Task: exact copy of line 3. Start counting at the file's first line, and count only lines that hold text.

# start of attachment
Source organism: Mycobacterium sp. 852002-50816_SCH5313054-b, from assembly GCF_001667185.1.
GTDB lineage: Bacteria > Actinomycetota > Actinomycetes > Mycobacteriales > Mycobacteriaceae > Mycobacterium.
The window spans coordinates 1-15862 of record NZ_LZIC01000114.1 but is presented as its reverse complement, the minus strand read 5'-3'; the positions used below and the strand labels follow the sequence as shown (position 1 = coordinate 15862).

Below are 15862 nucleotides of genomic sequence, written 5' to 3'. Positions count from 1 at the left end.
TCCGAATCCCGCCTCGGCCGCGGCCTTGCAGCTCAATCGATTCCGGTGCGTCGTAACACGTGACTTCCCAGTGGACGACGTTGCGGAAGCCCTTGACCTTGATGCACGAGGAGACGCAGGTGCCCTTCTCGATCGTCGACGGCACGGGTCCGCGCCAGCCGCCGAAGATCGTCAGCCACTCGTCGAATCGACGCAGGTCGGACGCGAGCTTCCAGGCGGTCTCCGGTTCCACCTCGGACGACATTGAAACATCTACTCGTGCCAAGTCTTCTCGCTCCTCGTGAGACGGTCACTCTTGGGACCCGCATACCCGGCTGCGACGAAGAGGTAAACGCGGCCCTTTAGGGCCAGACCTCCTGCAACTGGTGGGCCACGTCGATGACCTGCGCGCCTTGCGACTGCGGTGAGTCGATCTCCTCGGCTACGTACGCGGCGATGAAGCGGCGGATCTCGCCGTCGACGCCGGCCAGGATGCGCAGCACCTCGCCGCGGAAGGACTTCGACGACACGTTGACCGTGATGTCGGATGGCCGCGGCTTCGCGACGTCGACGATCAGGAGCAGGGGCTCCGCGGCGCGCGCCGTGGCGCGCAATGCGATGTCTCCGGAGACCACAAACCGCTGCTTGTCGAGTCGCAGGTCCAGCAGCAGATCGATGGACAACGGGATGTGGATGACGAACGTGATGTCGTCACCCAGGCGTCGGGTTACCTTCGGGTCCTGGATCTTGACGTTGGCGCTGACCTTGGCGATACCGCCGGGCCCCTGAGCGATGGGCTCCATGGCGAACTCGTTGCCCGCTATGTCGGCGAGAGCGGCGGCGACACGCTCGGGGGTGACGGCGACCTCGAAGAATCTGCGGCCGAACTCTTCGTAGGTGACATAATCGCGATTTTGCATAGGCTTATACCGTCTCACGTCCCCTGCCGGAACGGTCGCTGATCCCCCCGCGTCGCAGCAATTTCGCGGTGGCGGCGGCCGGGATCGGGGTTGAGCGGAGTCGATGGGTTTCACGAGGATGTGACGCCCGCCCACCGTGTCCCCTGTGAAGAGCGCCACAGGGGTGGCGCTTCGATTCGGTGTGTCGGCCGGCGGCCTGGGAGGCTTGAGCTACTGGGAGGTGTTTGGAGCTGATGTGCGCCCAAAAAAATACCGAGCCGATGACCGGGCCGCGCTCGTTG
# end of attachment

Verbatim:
The window spans coordinates 1-15862 of record NZ_LZIC01000114.1 but is presented as its reverse complement, the minus strand read 5'-3'; the positions used below and the strand labels follow the sequence as shown (position 1 = coordinate 15862).